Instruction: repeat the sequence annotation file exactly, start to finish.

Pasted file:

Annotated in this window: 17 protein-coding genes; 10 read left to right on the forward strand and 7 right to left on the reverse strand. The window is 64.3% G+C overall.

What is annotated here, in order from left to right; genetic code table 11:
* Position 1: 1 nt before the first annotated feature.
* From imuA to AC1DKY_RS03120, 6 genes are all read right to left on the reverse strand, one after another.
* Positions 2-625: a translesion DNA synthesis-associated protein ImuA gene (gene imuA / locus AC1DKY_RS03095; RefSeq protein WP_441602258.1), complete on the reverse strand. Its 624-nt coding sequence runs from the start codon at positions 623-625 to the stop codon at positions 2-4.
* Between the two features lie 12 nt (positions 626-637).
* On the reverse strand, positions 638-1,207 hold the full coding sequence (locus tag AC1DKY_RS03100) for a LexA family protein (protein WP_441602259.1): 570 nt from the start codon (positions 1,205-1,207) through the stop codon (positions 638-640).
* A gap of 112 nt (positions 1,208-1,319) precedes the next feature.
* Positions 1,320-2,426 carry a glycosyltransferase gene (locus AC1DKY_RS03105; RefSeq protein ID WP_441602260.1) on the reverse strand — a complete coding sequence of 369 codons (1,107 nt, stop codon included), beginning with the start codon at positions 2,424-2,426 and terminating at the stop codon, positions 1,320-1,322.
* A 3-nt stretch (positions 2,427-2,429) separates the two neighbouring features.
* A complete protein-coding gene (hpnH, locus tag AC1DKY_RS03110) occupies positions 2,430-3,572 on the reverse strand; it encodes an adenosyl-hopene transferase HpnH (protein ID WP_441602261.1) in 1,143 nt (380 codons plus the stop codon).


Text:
Annotated in this window: 17 protein-coding genes; 10 read left to right on the forward strand and 7 right to left on the reverse strand. The window is 64.3% G+C overall.

What is annotated here, in order from left to right; genetic code table 11:
* Position 1: 1 nt before the first annotated feature.
* From imuA to AC1DKY_RS03120, 6 genes are all read right to left on the reverse strand, one after another.
* Positions 2-625: a translesion DNA synthesis-associated protein ImuA gene (gene imuA / locus AC1DKY_RS03095; RefSeq protein WP_441602258.1), complete on the reverse strand. Its 624-nt coding sequence runs from the start codon at positions 623-625 to the stop codon at positions 2-4.
* Between the two features lie 12 nt (positions 626-637).
* On the reverse strand, positions 638-1,207 hold the full coding sequence (locus tag AC1DKY_RS03100) for a LexA family protein (protein WP_441602259.1): 570 nt from the start codon (positions 1,205-1,207) through the stop codon (positions 638-640).
* A gap of 112 nt (positions 1,208-1,319) precedes the next feature.
* Positions 1,320-2,426 carry a glycosyltransferase gene (locus AC1DKY_RS03105; RefSeq protein ID WP_441602260.1) on the reverse strand — a complete coding sequence of 369 codons (1,107 nt, stop codon included), beginning with the start codon at positions 2,424-2,426 and terminating at the stop codon, positions 1,320-1,322.
* A 3-nt stretch (positions 2,427-2,429) separates the two neighbouring features.
* A complete protein-coding gene (hpnH, locus tag AC1DKY_RS03110) occupies positions 2,430-3,572 on the reverse strand; it encodes an adenosyl-hopene transferase HpnH (protein ID WP_441602261.1) in 1,143 nt (380 codons plus the stop codon).